Animals that receive massive envenomations are visibly depressed and usually febrile. They may exhibit facial paralysis, ataxia, seizures, and neurologic signs. The urine may be dark brown or red, and the feces are bloody. Bloody or dark brown vomitus may be seen. Leukocytosis may be present. The animal may be thrombocytopenic; disseminated intravascular coagulation may be imminent. Urinalysis may reveal granular casts due to renal tubular damage. The animal may develop acute renal failure caused by acute tubular necrosis or direct toxic effect of massive envenomation. Dogs may develop a secondary immune-mediated hemolytic anemia.

Access to cardiac monitoring, supplemental oxygen, "crash cart" drugs, and airway intubation must be readily available. Any animal that receives massive, multiple stings must be hospitalized, treated aggressively, and hospitalized for 24 hr after cessation of clinical signs.

Fire Ants:

Fire ants (red imported fire ants and black imported fire ants) are not native to North America but were introduced into the USA in the early years of the 20th century. Since their introduction, red imported fire ants (Solenopsis invicta) have colonized more than 310 million acres in 12 southern states, whereas black imported fire ants (S richteri) have been contained in a small area in Alabama and Mississippi. Fire ants attack domestic animals and native wildlife. The ant anchors onto its victim with its prominent mandibles, tucks its abdomen under its body, and stings with its nonbarbed stinger, a modified ovipositor with an associated venom gland. It retracts its stinger, rotates its body to the side, and stings again. This act is repeated in a circular pattern. Unlike bees, wasps, and hornets, fire ants inject their venom slowly. Each ant can deliver 0.11 μL with a total of 20 consecutive stings before the venom gland is depleted.

The typical reaction to a fire ant sting is a wheal and flare, which usually resolves within an hour. Pain and inflammation begin immediately. A papule will form at the sting site and develop into a sterile pustule. These pustules are pruritic and may become secondarily infected due to self-inflicted trauma. Regional reactions can occur and may be erythematous, indurated, and quite pruritic. Regional edema may be severe enough to impede blood flow to a limb. Systemic or anaphylactic reactions can produce clinical signs removed from the site of the initial sting, including urticaria, cutaneous edema, laryngeal edema, bronchospasm, vascular collapse, and death. Deaths due to systemic anaphylaxis occur within minutes of the sting, whereas deaths due to venom toxicity occur >24 hr after the sting.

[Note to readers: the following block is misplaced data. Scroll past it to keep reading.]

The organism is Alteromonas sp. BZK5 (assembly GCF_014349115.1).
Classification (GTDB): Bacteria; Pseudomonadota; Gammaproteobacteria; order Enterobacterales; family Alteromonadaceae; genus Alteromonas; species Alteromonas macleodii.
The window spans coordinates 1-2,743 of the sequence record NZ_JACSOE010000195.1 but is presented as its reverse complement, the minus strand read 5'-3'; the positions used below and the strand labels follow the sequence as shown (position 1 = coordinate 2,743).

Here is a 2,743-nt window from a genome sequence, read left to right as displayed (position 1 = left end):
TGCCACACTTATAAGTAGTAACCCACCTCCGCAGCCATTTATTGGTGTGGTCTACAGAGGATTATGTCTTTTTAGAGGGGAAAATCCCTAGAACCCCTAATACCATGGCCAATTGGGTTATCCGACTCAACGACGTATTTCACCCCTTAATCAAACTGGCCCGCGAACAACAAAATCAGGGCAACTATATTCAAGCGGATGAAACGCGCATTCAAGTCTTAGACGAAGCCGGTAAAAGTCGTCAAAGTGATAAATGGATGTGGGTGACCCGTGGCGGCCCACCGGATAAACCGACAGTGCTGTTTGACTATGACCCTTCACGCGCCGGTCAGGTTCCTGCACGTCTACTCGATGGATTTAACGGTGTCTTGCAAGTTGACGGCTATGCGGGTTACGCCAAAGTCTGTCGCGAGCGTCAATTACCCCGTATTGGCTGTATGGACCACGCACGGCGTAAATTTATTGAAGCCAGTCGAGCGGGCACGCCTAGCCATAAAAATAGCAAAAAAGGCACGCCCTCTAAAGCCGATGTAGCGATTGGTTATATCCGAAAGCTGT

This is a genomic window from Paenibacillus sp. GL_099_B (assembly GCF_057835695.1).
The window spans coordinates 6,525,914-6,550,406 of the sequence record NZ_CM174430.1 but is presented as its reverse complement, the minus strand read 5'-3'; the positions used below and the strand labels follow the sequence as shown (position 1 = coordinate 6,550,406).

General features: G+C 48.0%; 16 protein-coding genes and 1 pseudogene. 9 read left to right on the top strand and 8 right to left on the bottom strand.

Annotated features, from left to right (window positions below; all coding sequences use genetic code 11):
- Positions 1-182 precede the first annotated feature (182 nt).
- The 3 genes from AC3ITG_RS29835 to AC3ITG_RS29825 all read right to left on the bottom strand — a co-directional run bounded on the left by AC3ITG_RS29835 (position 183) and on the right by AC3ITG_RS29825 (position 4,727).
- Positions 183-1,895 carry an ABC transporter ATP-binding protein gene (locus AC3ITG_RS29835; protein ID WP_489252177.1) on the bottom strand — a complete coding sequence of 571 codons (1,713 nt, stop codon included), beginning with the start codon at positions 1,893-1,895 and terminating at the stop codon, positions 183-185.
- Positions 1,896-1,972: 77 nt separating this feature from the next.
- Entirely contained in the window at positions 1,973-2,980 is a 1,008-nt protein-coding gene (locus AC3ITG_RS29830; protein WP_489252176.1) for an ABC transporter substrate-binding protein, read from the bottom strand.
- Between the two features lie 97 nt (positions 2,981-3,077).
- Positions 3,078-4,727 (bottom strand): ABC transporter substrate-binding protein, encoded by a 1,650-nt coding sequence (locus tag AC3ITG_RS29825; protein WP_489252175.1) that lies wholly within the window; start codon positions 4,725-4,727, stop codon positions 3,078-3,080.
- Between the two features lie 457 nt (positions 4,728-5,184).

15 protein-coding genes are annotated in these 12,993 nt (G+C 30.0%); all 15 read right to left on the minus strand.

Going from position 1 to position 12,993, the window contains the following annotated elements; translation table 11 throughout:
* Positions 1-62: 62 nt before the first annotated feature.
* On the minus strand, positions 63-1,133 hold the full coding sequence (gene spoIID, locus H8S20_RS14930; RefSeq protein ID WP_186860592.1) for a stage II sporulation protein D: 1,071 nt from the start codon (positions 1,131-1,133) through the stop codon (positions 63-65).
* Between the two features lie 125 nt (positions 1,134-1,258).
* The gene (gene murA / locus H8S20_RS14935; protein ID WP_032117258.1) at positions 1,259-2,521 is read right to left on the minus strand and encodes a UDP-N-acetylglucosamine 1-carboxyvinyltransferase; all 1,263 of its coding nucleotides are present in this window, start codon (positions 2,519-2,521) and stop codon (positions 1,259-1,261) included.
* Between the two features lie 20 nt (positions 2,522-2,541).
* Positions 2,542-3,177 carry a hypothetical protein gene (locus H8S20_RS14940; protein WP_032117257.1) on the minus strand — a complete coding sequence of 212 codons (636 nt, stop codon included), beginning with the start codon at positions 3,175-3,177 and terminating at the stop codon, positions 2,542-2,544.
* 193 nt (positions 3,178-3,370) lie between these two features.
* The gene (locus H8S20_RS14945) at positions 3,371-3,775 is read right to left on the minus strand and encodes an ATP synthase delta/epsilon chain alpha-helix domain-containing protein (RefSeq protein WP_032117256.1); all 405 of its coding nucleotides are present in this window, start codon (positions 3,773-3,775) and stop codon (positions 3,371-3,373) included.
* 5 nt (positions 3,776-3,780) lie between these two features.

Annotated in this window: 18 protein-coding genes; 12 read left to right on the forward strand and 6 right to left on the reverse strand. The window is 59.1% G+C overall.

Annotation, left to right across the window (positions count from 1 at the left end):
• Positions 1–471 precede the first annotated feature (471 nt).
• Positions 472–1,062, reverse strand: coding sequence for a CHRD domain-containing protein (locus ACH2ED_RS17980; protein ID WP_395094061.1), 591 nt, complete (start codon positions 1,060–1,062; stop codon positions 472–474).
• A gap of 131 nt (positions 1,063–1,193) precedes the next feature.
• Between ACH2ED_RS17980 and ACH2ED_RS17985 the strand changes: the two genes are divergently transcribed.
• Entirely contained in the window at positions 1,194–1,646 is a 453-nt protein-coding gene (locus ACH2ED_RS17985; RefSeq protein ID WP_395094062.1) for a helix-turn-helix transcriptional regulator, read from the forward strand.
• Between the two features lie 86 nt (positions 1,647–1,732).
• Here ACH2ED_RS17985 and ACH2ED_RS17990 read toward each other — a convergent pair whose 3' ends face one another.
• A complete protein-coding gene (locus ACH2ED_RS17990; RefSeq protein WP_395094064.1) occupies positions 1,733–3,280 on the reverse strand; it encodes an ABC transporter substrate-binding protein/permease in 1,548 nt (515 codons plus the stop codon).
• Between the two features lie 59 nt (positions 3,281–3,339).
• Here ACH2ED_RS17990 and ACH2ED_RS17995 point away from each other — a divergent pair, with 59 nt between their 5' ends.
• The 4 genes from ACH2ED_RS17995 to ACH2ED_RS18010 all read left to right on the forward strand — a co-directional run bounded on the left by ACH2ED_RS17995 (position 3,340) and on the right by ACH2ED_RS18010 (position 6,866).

There are no treatments to prevent or resolve localized reactions to fire ant stings; however, symptomatic therapy might be beneficial. Local reactions may be treated with antihistamines, topical corticosteroids, water or alcohol compresses, ice, and topical treatment with menthol and camphor. Warm baths may provide some relief for dogs. Regional reactions occur less frequently and should be treated with antihistamines, corticosteroids, analgesics, and fluid therapy. Antibiotics are indicated for secondary infections. Anaphylactic reactions to fire ant stings are treated similarly to those from honeybees, wasps, and yellow jackets (see Honey Bees, Wasps, Hornets, and Yellow Jackets).